Written off before a ball had even been kicked, media and fans alike suggesting that this Azzurri side is the worst ever to go to a major tournament – on paper, almost certainly. Italy’s squad does not have the talent of year’s past. However; contrasting to league football, luck plays a significant role in tournament football and combined with Conte’s stubborn-fuelled reluctance to alter his 3-man defence, Italy just may have stumbled on the right combination to take them all the way.
In previous blog’s, we have already covered the use of 3-5-2 and its effectiveness against more technical and proactive sides (ie; Belgium), and it’s limitations against lesser sides who are more willing to shut up shop and turn the game into a lottery with early high-lofted balls into the penalty area (ie; Sweden and Ireland), and Italy’s performances so far at this Euros is a clear correlation of what we have already suggested. Commanding against Belgium, Dull and lackluster against Swede’s and the Irish.
In isolated matches, Conte “made” the correct decision to field a 3-5-2 against an attacking-minded, proactive Belgian team employing a 4-3-3. Conte again opted for a 3-5-2, this time against a defensive Swedish side when in a once of match should have used a 4-3-3 or a diamond midfield as it promotes triangles outside the oppositions area that aids to breakdown stubborn defences (as covered in another blog) – something that he never tried with Juventus but as soon as Max Allegri did, the side went from strength to strength on their run to the final as opposed to losing to Galatasaray.
In the tournament’s group stage with its cumulative points system, points earned/missed in previous rounds usually affect a side’s mentality in the next game depending on what is required in the matches to come. In an isolated friendly match, it would make sense for Italy to use a proactive system to combat Sweden’s cautious approach. However after Italy’s victory against Belgium and Sweden’s 1-1 draw with Ireland; a draw between Italy and Sweden would mean that the Azzurri would be on top of the group having 4 points with a fixture against the weakest side (on paper) still to come. Sweden on the other hand would be sitting on 2 points before coming up against the strongest team on paper. Needless to say, even if Sweden had of achieved the draw they seemed to play for in the match against Italy, it still would have left them requiring a victory against Belgium. One could argue Conte understood this and opted for a 3-5-2 in anticipation to an aggressive, attacking Sweden. Although when presented the scenario being already qualified with an opportunity to rotate the squad and experiment with alternate systems against an Irish side that was always going to play cautiously, Conte still decided to stick with his preferred 3-5-2. That I don’t understand.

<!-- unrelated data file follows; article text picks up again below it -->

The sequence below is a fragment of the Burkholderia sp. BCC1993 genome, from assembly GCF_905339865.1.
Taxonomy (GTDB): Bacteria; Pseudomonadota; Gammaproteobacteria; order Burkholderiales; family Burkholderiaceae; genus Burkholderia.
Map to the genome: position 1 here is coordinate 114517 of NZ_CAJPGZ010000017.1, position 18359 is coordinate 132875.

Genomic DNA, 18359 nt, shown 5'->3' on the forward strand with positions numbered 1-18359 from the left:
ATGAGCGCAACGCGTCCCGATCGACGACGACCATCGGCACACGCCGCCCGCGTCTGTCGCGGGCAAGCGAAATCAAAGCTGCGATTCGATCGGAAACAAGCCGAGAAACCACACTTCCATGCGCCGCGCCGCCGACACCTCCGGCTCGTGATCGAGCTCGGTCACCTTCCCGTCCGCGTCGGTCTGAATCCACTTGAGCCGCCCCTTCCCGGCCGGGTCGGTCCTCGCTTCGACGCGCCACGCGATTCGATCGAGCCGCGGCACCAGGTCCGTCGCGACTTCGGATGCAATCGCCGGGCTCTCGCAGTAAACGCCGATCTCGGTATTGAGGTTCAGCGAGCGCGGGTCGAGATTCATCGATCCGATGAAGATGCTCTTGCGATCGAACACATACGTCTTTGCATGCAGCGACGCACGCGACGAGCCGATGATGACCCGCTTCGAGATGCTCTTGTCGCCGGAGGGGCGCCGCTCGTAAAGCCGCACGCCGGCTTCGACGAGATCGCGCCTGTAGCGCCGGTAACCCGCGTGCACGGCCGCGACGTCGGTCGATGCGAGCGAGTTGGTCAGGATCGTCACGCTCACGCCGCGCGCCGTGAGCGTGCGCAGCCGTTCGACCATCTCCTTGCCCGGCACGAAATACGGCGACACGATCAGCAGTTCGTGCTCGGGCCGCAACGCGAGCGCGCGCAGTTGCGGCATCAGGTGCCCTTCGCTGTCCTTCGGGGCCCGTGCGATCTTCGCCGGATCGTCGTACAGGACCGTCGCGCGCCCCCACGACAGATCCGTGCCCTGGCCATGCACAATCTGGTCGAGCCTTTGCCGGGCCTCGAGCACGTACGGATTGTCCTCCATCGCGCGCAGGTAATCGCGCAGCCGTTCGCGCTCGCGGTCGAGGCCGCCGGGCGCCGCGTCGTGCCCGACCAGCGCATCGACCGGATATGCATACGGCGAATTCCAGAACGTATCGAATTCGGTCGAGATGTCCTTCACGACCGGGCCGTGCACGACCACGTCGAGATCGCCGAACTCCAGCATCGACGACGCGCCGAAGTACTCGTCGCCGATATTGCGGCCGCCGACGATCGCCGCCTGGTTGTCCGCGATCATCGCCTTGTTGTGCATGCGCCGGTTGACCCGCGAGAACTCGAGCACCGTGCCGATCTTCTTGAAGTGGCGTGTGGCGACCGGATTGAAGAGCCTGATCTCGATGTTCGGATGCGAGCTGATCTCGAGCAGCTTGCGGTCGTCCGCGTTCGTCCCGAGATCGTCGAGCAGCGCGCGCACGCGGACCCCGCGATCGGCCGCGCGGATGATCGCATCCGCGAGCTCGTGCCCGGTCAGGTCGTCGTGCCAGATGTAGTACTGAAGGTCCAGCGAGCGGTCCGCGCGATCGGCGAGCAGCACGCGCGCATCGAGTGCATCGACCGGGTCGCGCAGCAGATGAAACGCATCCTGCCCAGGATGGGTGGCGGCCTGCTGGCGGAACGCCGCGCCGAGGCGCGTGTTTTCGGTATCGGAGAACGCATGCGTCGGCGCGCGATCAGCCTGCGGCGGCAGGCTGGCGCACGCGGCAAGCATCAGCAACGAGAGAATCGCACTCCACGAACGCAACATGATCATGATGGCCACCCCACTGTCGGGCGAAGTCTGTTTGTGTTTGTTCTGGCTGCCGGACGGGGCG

Whilst the squad’s efforts were not helped by the standard of the playing surface however a 4-3-3 system would have definitely helped the situation. Breaking down stubborn defences often requires taking on opponents in one-on-one contests however the slippery surface made that a more difficult task than you’d imagine with many players losing their footing at crucial times. If Bernardeschi and DeSciglio, Italy’s widemen v Ireland, are expected to beat their marker, asking them to do it in slippery conditions in areas they’d receive the ball as wingbacks perhaps presented a risk greater than one they wished for and opted for a more cautious sideways pass time and time again. If Bernardeschi and Insigne were playing as out-and-out attacking wingers, with poor conditions or not they would have the confidence to run at their man when presented the opportunity in the final attacking third.